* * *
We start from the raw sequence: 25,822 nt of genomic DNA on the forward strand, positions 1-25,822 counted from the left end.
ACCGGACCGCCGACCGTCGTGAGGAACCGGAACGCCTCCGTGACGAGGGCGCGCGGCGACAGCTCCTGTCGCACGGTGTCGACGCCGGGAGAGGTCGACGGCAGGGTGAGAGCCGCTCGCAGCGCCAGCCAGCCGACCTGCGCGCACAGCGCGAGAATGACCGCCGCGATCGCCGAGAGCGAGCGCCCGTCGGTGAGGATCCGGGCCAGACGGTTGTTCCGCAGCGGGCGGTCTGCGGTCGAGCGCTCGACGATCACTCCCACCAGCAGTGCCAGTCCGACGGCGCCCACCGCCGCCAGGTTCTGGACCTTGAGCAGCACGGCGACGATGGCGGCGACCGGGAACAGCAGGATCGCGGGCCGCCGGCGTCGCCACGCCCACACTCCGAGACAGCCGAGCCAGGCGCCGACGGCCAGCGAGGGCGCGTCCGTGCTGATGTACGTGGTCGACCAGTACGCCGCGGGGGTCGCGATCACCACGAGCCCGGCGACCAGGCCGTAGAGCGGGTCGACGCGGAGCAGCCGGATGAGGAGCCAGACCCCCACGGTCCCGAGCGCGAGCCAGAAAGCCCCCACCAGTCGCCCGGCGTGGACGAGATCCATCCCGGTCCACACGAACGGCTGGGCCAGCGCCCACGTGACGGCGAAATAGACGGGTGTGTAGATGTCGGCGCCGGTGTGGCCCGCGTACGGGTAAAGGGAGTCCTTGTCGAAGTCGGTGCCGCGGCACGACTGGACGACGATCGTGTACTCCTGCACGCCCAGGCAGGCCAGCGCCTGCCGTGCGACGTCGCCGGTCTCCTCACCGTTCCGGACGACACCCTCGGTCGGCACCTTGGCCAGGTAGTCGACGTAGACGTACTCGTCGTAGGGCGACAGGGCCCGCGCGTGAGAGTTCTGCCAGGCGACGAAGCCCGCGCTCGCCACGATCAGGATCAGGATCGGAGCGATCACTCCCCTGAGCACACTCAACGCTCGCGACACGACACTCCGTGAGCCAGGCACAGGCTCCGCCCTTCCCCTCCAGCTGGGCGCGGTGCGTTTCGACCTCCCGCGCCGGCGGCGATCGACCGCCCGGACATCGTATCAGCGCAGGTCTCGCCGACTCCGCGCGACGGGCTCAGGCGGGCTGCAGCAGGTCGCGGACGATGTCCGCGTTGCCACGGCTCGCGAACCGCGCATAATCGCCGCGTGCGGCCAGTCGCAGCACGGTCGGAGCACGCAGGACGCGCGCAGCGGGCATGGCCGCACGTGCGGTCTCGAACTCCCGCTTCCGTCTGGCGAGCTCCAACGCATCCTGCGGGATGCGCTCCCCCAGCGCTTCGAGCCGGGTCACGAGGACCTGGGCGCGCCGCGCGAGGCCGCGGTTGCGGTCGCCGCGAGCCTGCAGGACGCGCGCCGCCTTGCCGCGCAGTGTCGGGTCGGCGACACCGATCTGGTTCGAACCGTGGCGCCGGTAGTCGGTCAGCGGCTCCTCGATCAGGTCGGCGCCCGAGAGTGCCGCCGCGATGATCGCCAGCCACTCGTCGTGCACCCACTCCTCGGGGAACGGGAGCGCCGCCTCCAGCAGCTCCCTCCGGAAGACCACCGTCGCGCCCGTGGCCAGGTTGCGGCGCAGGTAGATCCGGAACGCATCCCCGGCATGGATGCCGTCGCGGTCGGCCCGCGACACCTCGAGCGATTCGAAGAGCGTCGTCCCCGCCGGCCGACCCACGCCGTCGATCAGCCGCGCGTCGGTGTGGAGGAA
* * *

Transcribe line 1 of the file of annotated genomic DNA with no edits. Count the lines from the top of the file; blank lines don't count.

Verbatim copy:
We start from the raw sequence: 25,822 nt of genomic DNA on the forward strand, positions 1-25,822 counted from the left end.